If you’ve taken the time to sit down to write a screenplay, chances are you didn’t do it only for fun. You want to make money. That’s why you’re here to learn how to sell a screenplay, and how much screenplays sell for in the open market.

Today we’re going to cover all the aspects of how to sell a screenplay to a studio, and get into the nitty-gritty of all the numbers that go along with script sales.

So let’s not waste time and get to selling a screenplay!

How To Sell A Screenplay Without An Agent

Let’s start at the very beginning. If you have a screenplay you love, but don’t have an agent, it’s going to be an uphill battle to sell your screenplay. I’m assuming that if you don’t have an agent, you probably also don’t have a manager.

I don’t have any good advice here besides “shoot it yourself.”

Or read our post about how to get an agent.

The fact is, learning how to sell a screenplay without an agent is a fruitless task. If you have a manger, they can take of everything, but if you have no one, it means you’re probably not established enough to be considered by buyers anyway.

It’s never been harder to sell a screenplay in Hollywood. To sell a script to a studio you need an agent, manager, or at the very least an entertainment lawyer to get it into a buyer’s hands.

Let’s assume you have an agent/manager.

What can you expect when you try selling a screenplay?

How to Sell A Screenplay: The Spec Market

Right now, most of the paid feature writing work in Hollywood happens at the studio level. Studios develop ideas internally, and hire writers. Or they buy external scripts, and hire people to work on rewriting or polishing those scripts. Sometimes those are called script doctors.

If you have written your own screenplay and want to sell it, you need to get past some gatekeepers to the buyers. Evan Littman, a development executive in international acquisitions recently wrote an article for us talking about five script writing tips to help impress buyers.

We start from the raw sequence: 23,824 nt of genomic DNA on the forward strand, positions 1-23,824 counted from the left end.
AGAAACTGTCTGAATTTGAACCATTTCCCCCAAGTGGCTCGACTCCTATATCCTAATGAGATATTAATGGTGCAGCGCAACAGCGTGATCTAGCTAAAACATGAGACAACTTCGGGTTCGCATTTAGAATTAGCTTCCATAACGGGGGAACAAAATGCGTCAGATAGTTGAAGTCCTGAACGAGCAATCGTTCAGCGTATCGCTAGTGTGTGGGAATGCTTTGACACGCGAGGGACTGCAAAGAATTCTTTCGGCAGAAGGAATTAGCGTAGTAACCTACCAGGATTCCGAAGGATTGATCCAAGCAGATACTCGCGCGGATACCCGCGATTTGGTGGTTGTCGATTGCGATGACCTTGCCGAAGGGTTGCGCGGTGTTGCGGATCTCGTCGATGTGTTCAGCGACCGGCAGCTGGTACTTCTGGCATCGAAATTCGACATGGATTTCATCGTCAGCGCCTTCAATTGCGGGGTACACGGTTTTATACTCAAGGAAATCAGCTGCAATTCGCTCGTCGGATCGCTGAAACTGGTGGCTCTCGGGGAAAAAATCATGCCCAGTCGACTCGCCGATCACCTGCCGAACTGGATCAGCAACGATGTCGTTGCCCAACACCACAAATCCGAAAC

Basically, your script needs to pass a few levels of readers, then get to execs, then get to their bosses, then they may consider buying/producing it.

As mentioned, the spec market is currently on a downshift. According to Scott Myer’s Go Into The Story Blog there were 173 spec sales in 1995 and 62 in 2017. And even less after COVID, with around 25 selling each of those years.

So the heydey of big spec sales is gone. It might come back, but we're focused on today, not tomorrow.

There are still buyers out there hungry for ideas.

Right now, according to an article about spec sales on TheWrap, action, horror, family, and romcom ideas have never been hotter.

And with the onset of digital platforms like Netflix, Amazon, Hulu, and YouTube, buyers have never been hungrier for their own content they can prioritize.

These companies salivate at ideas they think they can bolster with A-list talent. They want clicks, subscriptions, and more commerce. A hot spec can do just that.

Also, packaging is more important than ever.

But what is packaging?

How to Sell A Screenplay: Packaging